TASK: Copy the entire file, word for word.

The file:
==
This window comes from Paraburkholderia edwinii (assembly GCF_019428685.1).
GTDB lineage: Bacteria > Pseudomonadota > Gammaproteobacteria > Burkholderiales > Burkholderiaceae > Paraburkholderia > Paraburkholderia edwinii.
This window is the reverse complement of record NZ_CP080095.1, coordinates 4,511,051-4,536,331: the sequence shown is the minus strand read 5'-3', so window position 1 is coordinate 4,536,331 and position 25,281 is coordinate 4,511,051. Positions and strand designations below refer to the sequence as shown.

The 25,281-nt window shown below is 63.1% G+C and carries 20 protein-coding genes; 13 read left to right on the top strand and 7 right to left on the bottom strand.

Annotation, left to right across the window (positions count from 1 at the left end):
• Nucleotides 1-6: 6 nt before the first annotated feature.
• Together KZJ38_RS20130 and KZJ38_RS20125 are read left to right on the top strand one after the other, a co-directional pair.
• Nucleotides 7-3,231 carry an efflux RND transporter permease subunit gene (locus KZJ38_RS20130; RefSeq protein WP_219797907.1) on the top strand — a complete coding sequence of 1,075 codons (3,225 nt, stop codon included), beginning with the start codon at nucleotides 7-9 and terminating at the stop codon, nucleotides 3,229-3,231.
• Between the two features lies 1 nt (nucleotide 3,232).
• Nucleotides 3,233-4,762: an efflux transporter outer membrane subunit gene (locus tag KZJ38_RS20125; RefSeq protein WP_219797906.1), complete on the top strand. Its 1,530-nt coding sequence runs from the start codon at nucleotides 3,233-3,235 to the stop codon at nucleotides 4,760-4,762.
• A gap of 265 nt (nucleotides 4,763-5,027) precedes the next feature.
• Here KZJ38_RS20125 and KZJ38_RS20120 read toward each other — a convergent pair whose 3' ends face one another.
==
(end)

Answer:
This window comes from Paraburkholderia edwinii (assembly GCF_019428685.1).
GTDB lineage: Bacteria > Pseudomonadota > Gammaproteobacteria > Burkholderiales > Burkholderiaceae > Paraburkholderia > Paraburkholderia edwinii.
This window is the reverse complement of record NZ_CP080095.1, coordinates 4,511,051-4,536,331: the sequence shown is the minus strand read 5'-3', so window position 1 is coordinate 4,536,331 and position 25,281 is coordinate 4,511,051. Positions and strand designations below refer to the sequence as shown.

The 25,281-nt window shown below is 63.1% G+C and carries 20 protein-coding genes; 13 read left to right on the top strand and 7 right to left on the bottom strand.

Annotation, left to right across the window (positions count from 1 at the left end):
• Nucleotides 1-6: 6 nt before the first annotated feature.
• Together KZJ38_RS20130 and KZJ38_RS20125 are read left to right on the top strand one after the other, a co-directional pair.
• Nucleotides 7-3,231 carry an efflux RND transporter permease subunit gene (locus KZJ38_RS20130; RefSeq protein WP_219797907.1) on the top strand — a complete coding sequence of 1,075 codons (3,225 nt, stop codon included), beginning with the start codon at nucleotides 7-9 and terminating at the stop codon, nucleotides 3,229-3,231.
• Between the two features lies 1 nt (nucleotide 3,232).
• Nucleotides 3,233-4,762: an efflux transporter outer membrane subunit gene (locus tag KZJ38_RS20125; RefSeq protein WP_219797906.1), complete on the top strand. Its 1,530-nt coding sequence runs from the start codon at nucleotides 3,233-3,235 to the stop codon at nucleotides 4,760-4,762.
• A gap of 265 nt (nucleotides 4,763-5,027) precedes the next feature.
• Here KZJ38_RS20125 and KZJ38_RS20120 read toward each other — a convergent pair whose 3' ends face one another.